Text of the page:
I got home on Monday from our trip to Germany and Austria. While in Austria we had the opportunity to visit the Swarovski Optiks factory. Since our store is an authorized Swarovski Dealer, I was able to make arrangements to have a private tour of their manufacturing facility in Absam.
Needless to say, it was an incredible experience to see first-hand the processes used to make high-quality optics—whether it is a spotting scope, a rifle scope, or a pair of binoculars. There are a lot of great optics manufacturers in the world, such as Leica and Zeiss, but what sets Swarovski products apart from other optics manufacturers is the quality of the glass used in every pair of their optics.
At the conclusion of our tour, our guide pulled out a cardboard flat filled with glass prisms, and we were allowed to pick out any prism we wanted to take—for free. We also visited the Swarovski Optiks store where we ended up spending way too much money on Swarovski apparel.
As a small business owner, I appreciate the relationship we have with many of our vendors. Just a few years ago we toured the corporate offices for Vortex Optics in Barneveld, Wisconsin. The opportunity to tour both facilities further strengthened my commitment to the two brands of optics we sell. Both visits resulted in a greater appreciation for their attention to detail and the quality of their products.
While our trip to Germany and Austria was not specifically a birding trip, I managed to do some birding and was happy with the varieties of bird species I observed. Having never been to Europe before, pretty much everything I saw was a life-bird for me.
Whenever I travel to a place where I have never visited, I spend a lot of time preparing. I study and review over and over again the names and identifying features of the different types of birds that can be seen in the areas I’ll be visiting. My preparation pays dividends when I’m out birding and I see a new bird for the first time. I usually can figure out what I’m seeing.
When I see a new bird I make a mental note of several different key identification clues. For example, I quickly note things such as the size of the bird, its behavior, foraging techniques, and most importantly, if the bird is making any noise, I pay attention to its vocalizations.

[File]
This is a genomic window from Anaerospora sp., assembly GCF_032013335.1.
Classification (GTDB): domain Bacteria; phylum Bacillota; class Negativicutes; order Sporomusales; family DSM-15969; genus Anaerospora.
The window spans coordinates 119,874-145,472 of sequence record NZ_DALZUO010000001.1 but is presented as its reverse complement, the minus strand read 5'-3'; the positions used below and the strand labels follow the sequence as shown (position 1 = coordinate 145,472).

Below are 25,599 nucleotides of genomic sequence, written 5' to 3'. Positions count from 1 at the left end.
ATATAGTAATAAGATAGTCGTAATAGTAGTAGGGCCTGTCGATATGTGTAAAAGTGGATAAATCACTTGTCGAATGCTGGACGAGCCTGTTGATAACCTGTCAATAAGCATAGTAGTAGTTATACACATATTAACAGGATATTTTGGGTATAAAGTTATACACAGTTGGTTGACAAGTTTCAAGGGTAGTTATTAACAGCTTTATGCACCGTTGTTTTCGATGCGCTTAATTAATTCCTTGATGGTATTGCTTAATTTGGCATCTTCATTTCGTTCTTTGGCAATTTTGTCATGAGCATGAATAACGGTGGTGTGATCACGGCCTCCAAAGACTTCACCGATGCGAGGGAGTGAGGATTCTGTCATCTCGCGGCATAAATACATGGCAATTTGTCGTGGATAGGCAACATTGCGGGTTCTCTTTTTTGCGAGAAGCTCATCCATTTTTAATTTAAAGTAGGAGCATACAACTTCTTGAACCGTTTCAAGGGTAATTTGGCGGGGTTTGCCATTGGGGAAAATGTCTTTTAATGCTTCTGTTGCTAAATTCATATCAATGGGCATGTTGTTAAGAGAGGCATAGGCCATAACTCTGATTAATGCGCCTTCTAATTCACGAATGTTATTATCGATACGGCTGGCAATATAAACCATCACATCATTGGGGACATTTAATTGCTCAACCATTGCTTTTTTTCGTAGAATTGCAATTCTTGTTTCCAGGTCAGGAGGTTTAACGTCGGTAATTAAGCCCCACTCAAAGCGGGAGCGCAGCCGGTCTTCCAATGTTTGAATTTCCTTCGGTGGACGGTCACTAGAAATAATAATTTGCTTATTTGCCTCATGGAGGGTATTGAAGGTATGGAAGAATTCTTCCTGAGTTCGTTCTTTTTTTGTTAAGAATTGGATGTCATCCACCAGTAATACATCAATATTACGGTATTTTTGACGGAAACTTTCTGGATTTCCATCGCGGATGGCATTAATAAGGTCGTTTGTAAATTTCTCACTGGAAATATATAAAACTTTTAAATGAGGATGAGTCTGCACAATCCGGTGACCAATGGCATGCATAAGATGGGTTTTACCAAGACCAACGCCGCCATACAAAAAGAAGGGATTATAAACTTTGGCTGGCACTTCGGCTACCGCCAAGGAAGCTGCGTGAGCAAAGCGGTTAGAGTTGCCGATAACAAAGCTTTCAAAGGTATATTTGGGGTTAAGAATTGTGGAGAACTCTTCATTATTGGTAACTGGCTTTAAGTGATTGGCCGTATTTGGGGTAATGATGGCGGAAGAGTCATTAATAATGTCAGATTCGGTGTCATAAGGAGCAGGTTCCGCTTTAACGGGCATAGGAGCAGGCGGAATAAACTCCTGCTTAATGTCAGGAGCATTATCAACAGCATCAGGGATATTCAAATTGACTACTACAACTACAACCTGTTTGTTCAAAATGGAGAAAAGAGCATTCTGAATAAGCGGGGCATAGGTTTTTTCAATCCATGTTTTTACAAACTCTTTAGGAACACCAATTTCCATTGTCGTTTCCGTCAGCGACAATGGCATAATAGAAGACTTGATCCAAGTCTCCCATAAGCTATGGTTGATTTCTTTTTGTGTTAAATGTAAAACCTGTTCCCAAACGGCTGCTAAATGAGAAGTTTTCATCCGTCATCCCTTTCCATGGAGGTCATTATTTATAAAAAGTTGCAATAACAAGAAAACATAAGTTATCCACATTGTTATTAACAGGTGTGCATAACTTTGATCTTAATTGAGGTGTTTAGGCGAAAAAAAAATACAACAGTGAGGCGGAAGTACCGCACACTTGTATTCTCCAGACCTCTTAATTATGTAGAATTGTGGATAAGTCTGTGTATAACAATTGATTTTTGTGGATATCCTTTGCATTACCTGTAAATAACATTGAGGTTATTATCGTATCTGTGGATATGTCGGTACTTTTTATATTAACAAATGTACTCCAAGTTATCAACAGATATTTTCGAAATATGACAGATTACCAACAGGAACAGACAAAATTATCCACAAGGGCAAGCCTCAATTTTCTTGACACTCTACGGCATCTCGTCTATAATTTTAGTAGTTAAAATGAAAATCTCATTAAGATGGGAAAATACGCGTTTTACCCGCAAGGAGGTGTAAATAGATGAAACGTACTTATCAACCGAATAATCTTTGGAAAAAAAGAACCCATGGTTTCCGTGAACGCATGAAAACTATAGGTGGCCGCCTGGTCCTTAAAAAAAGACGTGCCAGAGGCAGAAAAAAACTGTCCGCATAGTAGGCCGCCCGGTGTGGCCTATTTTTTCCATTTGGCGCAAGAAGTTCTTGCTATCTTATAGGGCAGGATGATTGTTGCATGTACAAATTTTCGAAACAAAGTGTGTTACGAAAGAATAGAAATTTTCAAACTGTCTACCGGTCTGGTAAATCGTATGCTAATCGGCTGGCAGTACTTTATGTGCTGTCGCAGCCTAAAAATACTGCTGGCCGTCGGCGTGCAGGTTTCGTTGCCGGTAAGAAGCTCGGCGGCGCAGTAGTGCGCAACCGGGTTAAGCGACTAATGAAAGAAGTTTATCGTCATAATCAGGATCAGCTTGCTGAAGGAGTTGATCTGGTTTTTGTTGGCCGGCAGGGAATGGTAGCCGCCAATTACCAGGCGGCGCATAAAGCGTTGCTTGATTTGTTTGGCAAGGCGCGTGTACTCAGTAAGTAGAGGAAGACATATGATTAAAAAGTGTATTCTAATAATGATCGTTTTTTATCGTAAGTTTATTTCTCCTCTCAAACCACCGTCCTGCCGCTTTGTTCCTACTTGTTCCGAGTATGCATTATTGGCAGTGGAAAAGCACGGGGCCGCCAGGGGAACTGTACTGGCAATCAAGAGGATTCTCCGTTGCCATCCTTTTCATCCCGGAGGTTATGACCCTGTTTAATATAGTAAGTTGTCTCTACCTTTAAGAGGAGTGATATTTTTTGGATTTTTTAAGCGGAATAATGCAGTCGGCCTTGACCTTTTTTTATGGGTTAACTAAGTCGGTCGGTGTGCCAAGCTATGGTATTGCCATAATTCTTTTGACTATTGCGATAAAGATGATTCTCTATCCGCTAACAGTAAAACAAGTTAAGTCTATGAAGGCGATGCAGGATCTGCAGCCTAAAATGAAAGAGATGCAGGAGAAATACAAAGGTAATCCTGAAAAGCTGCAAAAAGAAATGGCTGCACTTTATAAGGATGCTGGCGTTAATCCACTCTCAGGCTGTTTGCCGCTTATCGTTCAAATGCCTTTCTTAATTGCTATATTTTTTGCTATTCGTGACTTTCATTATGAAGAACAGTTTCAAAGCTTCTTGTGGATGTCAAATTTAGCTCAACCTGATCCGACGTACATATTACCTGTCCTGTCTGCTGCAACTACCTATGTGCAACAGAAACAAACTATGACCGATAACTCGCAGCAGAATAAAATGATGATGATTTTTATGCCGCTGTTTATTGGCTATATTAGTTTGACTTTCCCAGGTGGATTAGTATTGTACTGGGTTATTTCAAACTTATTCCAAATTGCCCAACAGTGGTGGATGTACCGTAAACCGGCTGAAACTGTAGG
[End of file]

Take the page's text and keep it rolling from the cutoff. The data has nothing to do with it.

On this trip, for the first time ever, I used a feature in the Merlin bird identification app on my phone called “Sound ID”. On the home page of the app there is an option to make a recording of the birds you are hearing. In just mere seconds the app uses the recording you’ve made of the bird in question and compares the recording to a host of bird songs contained in the apps’ database.
The app identifies the bird species you’ve recorded by comparing your recording to the recordings in the app. It is remarkable technology and helps confirm the bird identification through sound.
I found the app to be highly accurate, and it was a great help to me. If you want to expand your bird identification skills, I highly recommend downloading the Merlin app.
Birding Tip of the Week: Be on the lookout this week for baby quail. I have already received several reports from customers who have observed baby quail in their yard.
Until next week, Happy Birding!
Eric Moore is the owner of Jay’s Bird Barn in Prescott, Arizona. Eric has been an avid birder for over 50 years. If you have questions about wild birds that you would like discussed in future articles, email him at email@example.com.